Perspectives: Delusional Parasitosis

CDC Yellow Book 2024

Posttravel Evaluation

Author(s): Susan McLellan

Delusional parasitosis (DP) is the term most often applied to a condition in which a patient presents to a health care provider with an established conviction that they are infected with an arthropod or parasite. Although not unique to travelers, many of those who present with DP have a history of travel, and travel and tropical medicine specialists often assist in evaluating these patients at the request of colleagues.

Clinical Presentation

Primary DP is diagnosed when no underlying medical conditions typically associated with disordered thinking are present. Affected people frequently were previously successful in their professions, relationships, and other activities. In the absence of a prior history of a mental health disorder, DP is considered only after multiple visits for care. Symptoms (e.g., itching, skin sensations) are most common and lead to a preponderance of literature from the dermatologic field. Clinical manifestations also can be neurologic (e.g., “brain fog,” fatigue, pain, weakness); gastrointestinal (e.g., constipation, diarrhea, sensation of movement in the gut); and auditory or visual. Morgellons syndrome is a specific variant in which sufferers see fibers emerging from the skin.

Secondary DP occurs in association with identifiable health conditions (e.g., alcoholism, bipolar disease, severe depression, drug abuse, schizophrenia, syphilis, thyroid disorders, vitamin deficiencies). In such cases, treatment of the underlying condition might resolve the fixation on parasite infestation.

Unique to DP is the conviction that the illness is due to a parasite, and the frequent auditory or visual identification of it; patients often can describe or draw the organism (“a blue and black body with 8 legs”) or define activity and intent (“they buzz when they get angry”). Submitting multiple specimens collected from clothing, orifices, skin, stool, toilets, and around the house is common (the “specimen sign”). With the advent of mobile phones, we now also have the “digital specimen sign,” photographs of skin lesions and purported parasites. In many cases, family members or friends are drawn into the delusion in a “folie a deux”; in a more disturbing scenario, a parent might project the delusion onto a child, resulting in potentially harmful attempts to cure the illness.

People suffering from DP can present without objective physical manifestations, or, in the classic dermatologic case, with few to extensive skin lesions attributed to the parasite. Patients might have tried multiple home therapies, including potentially toxic applications or injections (e.g., pouring permethrin in the ears to quell the buzzing of the insects, as reported by one of my patients). Patients often are prescribed empiric treatments for parasitic or arthropod infections by well-meaning practitioners. These treatments are rarely successful, but they are often reported to have provided temporary symptomatic relief—a placebo effect reinforcing the patient’s erroneous belief that they are infected with a parasite.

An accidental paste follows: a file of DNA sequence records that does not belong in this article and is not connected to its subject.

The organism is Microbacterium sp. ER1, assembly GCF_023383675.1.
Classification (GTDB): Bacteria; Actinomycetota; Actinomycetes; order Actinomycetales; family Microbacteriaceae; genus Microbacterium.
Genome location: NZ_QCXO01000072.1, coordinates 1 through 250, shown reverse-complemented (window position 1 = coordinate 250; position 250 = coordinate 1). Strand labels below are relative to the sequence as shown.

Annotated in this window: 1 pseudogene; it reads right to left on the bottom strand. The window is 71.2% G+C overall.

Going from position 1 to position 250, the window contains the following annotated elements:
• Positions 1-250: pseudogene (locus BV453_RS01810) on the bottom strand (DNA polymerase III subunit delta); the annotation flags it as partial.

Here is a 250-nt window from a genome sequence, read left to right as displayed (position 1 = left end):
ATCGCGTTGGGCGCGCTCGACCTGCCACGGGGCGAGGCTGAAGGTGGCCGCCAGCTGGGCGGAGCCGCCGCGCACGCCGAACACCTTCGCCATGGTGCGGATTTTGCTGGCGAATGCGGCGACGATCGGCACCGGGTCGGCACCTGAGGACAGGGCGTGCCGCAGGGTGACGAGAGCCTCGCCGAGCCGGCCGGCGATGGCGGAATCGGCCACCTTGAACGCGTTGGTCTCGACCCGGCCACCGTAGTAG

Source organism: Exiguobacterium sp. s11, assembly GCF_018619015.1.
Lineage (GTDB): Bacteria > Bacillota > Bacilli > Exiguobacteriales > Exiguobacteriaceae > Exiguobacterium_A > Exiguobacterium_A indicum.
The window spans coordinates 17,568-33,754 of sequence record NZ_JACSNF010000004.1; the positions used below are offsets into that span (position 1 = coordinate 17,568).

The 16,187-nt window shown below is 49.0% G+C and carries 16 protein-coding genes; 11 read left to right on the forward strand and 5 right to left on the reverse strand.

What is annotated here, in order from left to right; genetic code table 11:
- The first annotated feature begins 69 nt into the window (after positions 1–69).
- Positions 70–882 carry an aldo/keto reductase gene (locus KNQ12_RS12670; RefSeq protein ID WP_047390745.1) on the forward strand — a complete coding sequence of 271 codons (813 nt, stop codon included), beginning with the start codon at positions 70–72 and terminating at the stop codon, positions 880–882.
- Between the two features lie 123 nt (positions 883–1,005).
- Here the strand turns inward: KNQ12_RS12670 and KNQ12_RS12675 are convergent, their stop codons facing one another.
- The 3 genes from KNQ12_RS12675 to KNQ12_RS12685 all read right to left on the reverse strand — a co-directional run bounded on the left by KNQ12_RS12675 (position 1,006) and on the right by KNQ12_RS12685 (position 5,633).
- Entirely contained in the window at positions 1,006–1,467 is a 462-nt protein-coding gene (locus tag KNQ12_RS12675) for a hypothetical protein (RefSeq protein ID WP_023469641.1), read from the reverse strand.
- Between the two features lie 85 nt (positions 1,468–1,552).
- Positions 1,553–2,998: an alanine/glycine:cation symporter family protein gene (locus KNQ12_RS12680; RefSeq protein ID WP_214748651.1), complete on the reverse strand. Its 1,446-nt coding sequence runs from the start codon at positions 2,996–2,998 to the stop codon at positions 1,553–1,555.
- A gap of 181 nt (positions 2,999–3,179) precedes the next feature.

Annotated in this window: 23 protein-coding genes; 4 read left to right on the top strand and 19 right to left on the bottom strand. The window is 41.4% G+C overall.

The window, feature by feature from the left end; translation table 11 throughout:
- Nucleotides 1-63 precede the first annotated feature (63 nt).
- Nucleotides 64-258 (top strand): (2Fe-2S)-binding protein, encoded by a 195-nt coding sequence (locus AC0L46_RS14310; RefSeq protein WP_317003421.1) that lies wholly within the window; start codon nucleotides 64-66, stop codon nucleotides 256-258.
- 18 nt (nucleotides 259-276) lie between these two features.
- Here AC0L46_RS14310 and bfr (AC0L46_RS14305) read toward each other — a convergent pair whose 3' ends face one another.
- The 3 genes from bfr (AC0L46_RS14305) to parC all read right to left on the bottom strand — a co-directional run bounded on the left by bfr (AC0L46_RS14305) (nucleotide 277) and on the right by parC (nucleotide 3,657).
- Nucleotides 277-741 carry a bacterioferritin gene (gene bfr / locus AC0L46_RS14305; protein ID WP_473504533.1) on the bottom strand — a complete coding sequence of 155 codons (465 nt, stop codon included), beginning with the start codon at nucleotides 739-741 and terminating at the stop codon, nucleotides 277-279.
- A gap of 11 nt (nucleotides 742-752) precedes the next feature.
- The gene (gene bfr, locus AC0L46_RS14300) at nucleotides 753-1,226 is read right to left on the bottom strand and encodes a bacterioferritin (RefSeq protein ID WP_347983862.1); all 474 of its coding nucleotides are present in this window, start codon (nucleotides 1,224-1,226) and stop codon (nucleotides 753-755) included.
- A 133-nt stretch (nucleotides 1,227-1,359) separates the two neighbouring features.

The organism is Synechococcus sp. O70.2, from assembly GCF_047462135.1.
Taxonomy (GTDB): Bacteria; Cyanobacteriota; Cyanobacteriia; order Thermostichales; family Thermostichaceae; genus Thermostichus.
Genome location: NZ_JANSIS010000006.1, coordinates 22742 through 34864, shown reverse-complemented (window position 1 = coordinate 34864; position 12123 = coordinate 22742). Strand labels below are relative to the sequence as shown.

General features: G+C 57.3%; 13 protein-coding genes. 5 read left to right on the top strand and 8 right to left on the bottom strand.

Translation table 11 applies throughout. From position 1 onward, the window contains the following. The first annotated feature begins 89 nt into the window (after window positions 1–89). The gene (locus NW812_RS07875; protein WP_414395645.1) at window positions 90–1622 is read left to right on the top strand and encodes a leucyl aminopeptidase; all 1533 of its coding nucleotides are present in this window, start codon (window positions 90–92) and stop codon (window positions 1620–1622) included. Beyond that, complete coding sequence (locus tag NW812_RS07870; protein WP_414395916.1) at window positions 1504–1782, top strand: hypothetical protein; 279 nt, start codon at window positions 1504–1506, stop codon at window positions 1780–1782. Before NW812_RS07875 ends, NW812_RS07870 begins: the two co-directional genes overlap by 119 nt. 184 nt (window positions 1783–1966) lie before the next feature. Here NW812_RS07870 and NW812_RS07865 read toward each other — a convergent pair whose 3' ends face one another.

Often, the next step is referral to a specialist, with the hope on the part of the referring provider that “they will know something I don’t,” “the patient will believe Dr X,” or “Dr X will assume care of the patient.” Eventually, depending on their presentation, description of symptoms, and the number of practitioners seen, a patient with DP will have undergone multiple examinations of specimens, biopsies of skin or other body parts, colonoscopies, imaging, and laboratory evaluations, none of which reveals a reasonable parasitic cause for their symptoms, and which are usually all “normal.”

Suggestions to consider alternative diagnoses are rarely accepted; in particular, recommendations that the patient try psychiatric medications, even just for symptom relief, are frequently met with anger and rejected out of hand. Both patient and practitioner become frustrated; the patient feels they are being told “it’s all in your head,” and the practitioner is exhausted from the attempt to be compassionate and medically appropriate while faced with an often angry and occasionally insulting patient.

Approach & Management

Therapy for DP has relied on the use of antipsychotics. Pimozide, which selectively blocks dopamine type-2 receptors, was the drug first reported to be useful in the condition, and several series indicated a good response in most patients who accepted it. Currently, second-generation antipsychotics (SGAs) are preferred because of a lower side effect profile; no randomized clinical trials are available, however, and reported cases suggest similar efficacy.

Hence, our paradoxical “state of the art” is to treat a patient who is convinced that they do not have a mental health issue with a recognizable antipsychotic. Getting to a point where the patient will consider such medication takes nuanced communication, sympathy, and a great deal of time over multiple appointments. Referral for psychiatry consultation is notoriously unsuccessful. How best to approach the patient who presents with a fixed conviction that they have a parasite, then? Two concrete characteristics are necessary for a successful therapeutic relationship to develop: (1) the provider must be willing to take on a patient who will be complicated, emotionally challenging, needy, and time consuming; and (2) the patient must be willing and able to maintain a relationship and follow up with the provider, meaning the provider must be both geographically and financially accessible.